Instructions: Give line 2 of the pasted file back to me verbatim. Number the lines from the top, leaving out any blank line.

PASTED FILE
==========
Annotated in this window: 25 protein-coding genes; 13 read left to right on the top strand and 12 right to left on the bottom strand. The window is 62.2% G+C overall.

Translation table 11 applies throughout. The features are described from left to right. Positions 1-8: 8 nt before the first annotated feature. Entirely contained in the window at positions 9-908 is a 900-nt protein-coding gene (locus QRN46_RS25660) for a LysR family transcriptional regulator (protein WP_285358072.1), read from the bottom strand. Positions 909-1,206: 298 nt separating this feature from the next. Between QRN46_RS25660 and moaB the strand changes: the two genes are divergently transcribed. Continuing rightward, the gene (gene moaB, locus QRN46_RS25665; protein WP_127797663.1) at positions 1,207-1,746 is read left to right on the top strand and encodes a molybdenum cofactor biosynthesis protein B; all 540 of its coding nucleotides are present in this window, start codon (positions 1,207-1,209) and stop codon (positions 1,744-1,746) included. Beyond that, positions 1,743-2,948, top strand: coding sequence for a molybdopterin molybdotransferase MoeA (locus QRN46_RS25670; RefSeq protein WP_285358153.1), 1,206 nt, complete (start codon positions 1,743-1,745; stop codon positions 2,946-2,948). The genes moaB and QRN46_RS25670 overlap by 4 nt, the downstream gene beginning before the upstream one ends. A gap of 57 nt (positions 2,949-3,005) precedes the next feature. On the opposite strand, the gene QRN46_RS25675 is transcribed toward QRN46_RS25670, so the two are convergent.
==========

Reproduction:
Translation table 11 applies throughout. The features are described from left to right. Positions 1-8: 8 nt before the first annotated feature. Entirely contained in the window at positions 9-908 is a 900-nt protein-coding gene (locus QRN46_RS25660) for a LysR family transcriptional regulator (protein WP_285358072.1), read from the bottom strand. Positions 909-1,206: 298 nt separating this feature from the next. Between QRN46_RS25660 and moaB the strand changes: the two genes are divergently transcribed. Continuing rightward, the gene (gene moaB, locus QRN46_RS25665; protein WP_127797663.1) at positions 1,207-1,746 is read left to right on the top strand and encodes a molybdenum cofactor biosynthesis protein B; all 540 of its coding nucleotides are present in this window, start codon (positions 1,207-1,209) and stop codon (positions 1,744-1,746) included. Beyond that, positions 1,743-2,948, top strand: coding sequence for a molybdopterin molybdotransferase MoeA (locus QRN46_RS25670; RefSeq protein WP_285358153.1), 1,206 nt, complete (start codon positions 1,743-1,745; stop codon positions 2,946-2,948). The genes moaB and QRN46_RS25670 overlap by 4 nt, the downstream gene beginning before the upstream one ends. A gap of 57 nt (positions 2,949-3,005) precedes the next feature. On the opposite strand, the gene QRN46_RS25675 is transcribed toward QRN46_RS25670, so the two are convergent.